Braves closers who followed Craig Kimbrel

Found: A bullpen worse than the Braves’

Brian Snitker and Freddie Freeman were walking up the tunnel to the clubhouse after a mess of a game that, for the Atlanta Braves, turned out OK. According to Freeman, his manager said, “We’ve seen that before.” And they had. 

Over the past three seasons, Braves publicists have taken to using the heading “Never Quit With Snit” when counting the comebacks his teams generate, this tracing back to the days when the Braves weren’t very good. They had 19 last at-bat wins in 2016 and 20 each of the past two seasons. They authored the first of 2019 on Wednesday night, beating the Cubs 6-4 after trailing 4-2 in the eighth

Said Ozzie Albies: “We did that a lot last season. We’d like to eliminate that this year and be leading already.” 

With the Braves’ bullpen, that mightn’t always (or ever) be possible. In his second start of 2019, Julio Teheran demonstrated yet again that he’s turning into Russ Ortiz, who as a Brave in 2003 led the National League in wins (21) and in walks (102). Ortiz seemed to start every inning by loading the bases; then he’d strike out somebody and induce a double play, and then he’d do it again the next inning. 

It was a perilous way to live — coming after a decade of Maddux and Glavine and Smoltz, the inefficient Ortiz drove Bobby Cox half-crazy — but, at least that year, the Braves won a lot when Big Russ worked. Maybe 2019 will be that way for Teheran. Six of the first eight Cubs reached base Wednesday, five via singles. But Javier Baez lined into a DP, Kyle Schwarber got thrown out trying to steal and Jason Heyward, who would bat four times without hitting the ball out of the infield, popped out to catcher Tyler Flowers. Ben Zobrist struck out looking. Total damage: one run. 

Dansby Swanson and Ozzie Albies hoisted opposite-field home runs in the third off Jon Lester, Albies having been moved to the leadoff slot this night. (Said Snitker: “We’ve got a nice little lineup we can run at [left-handers].”) Teheran would exit with 2-1 lead after five innings and 91 pitches — Snitker explained the early hook by saying he was trying to increase the pitcher’s workload incrementally — and there the real fun began.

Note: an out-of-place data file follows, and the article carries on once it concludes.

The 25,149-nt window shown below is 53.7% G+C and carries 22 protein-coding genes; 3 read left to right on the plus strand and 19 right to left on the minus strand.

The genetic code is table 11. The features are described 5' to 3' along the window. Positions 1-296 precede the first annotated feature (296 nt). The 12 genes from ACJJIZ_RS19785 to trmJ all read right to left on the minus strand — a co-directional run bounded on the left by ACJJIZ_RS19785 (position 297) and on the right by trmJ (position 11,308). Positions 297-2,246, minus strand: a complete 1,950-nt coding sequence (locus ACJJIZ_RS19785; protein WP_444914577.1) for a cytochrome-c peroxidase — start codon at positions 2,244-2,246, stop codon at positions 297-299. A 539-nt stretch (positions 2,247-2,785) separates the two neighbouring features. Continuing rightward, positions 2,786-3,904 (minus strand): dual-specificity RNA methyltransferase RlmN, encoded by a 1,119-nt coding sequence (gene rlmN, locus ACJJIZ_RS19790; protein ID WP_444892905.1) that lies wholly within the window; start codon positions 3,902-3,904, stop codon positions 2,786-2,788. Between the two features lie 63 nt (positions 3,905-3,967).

Two batters into the sixth, the Braves trailed again. Jonny Venters walked the left-handed Schwarber and yielded a monstrous homer to the righty Willson Contreras on a sinker that didn’t sink. (Snitker again: “I thought the inning matched up pretty good for Jonny.”) The Cubs added another run off Jesse Biddle in the seventh, Anthony Rizzo scoring on a wild pitch that didn’t bounce beyond the dirt part in front of the plate. 

Just when you were thinking, not for the first time this young season, that these Braves’ relievers might be the worst in the history of baseball, up jumped the Cubs to object. Their bullpen entered the night with an ERA of 7.63, 28th-best in MLB; the Braves, at 7.16, were a robust-by-comparison 27th. Sure enough, the Cubs made the Braves look like the Nasty Boys reincarnate. 

Steve Chisek, who used to bedevil the Braves when he was a Marlin, faced three men. He walked all three, throwing three strikes against 12 balls. Randy Rosario was summoned to face Johan Camargo, batting .000 on the year. Carmago drove a three-run double into the right-field gap. Two more pitchers would be needed for the Cubs to end an inning that saw them walk five and yield two hits. And here we remind you: Not so long ago, the Cubs considered themselves a budding dynasty. 

Arodys Vizcaino walked Rizzo in the ninth but struck out Baez and Schwarber, both on sliders, to end it. Afterward, Snitker was asked if he was thinking about Cox, the former boss he’d visited in the hospital earlier Wednesday. “I wish I was,” Snitker said. “I was mostly thinking how these guys never quit and are never out of a game.” 

Said Freeman: “We know Bobby is smiling after that one. We knew he was watching us tonight.” 

Having suffered what has been reported as a stroke and been hospitalized Tuesday, Cox was alert enough Wednesday to do as he always does — watch baseball. A member of the Braves’ IT crew took a fully rigged iPad to the hospital; by mid-afternoon, the skipper was able to catch the Nationals and Phillies staging their own version of Bullpen Follies, which seems the theme of this nascent season. 

From 0-3 after a lost weekend in Philadelphia, the Braves are 2-3 after twice beating a team that won 387 games over the past four years. Yes, it’s still ridiculously early, and yes, this bullpen absolutely needs to get better posthaste. But there might actually be worse bullpens, which is kind of a comfort. Kind of.

Support real journalism. Support local journalism. Subscribe to The Atlanta Journal-Constitution today. See offers.

Your subscription to the Atlanta Journal-Constitution funds in-depth reporting and investigations that keep you informed. Thank you for supporting real journalism.

About the Author

Mark Bradley
Mark Bradley
Mark Bradley is a sports columnist and blogger for The Atlanta Journal-Constitution. He has been with the AJC since 1984.
X